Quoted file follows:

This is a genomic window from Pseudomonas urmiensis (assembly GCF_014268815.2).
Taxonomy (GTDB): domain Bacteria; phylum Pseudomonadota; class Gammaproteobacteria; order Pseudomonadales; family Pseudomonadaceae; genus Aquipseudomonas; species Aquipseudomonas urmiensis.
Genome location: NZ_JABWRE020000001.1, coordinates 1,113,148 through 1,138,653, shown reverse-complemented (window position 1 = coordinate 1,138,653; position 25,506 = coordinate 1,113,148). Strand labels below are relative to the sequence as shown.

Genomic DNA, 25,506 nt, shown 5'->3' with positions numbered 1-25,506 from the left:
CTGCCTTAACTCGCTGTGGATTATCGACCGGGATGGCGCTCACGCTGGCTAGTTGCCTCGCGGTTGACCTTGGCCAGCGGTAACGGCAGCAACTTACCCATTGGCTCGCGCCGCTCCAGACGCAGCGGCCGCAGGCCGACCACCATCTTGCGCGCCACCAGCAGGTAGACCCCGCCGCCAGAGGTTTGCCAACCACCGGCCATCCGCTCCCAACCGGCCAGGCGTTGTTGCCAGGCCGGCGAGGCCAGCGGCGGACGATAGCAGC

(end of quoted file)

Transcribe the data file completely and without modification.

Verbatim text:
This is a genomic window from Pseudomonas urmiensis (assembly GCF_014268815.2).
Taxonomy (GTDB): domain Bacteria; phylum Pseudomonadota; class Gammaproteobacteria; order Pseudomonadales; family Pseudomonadaceae; genus Aquipseudomonas; species Aquipseudomonas urmiensis.
Genome location: NZ_JABWRE020000001.1, coordinates 1,113,148 through 1,138,653, shown reverse-complemented (window position 1 = coordinate 1,138,653; position 25,506 = coordinate 1,113,148). Strand labels below are relative to the sequence as shown.

Genomic DNA, 25,506 nt, shown 5'->3' with positions numbered 1-25,506 from the left:
CTGCCTTAACTCGCTGTGGATTATCGACCGGGATGGCGCTCACGCTGGCTAGTTGCCTCGCGGTTGACCTTGGCCAGCGGTAACGGCAGCAACTTACCCATTGGCTCGCGCCGCTCCAGACGCAGCGGCCGCAGGCCGACCACCATCTTGCGCGCCACCAGCAGGTAGACCCCGCCGCCAGAGGTTTGCCAACCACCGGCCATCCGCTCCCAACCGGCCAGGCGTTGTTGCCAGGCCGGCGAGGCCAGCGGCGGACGATAGCAGC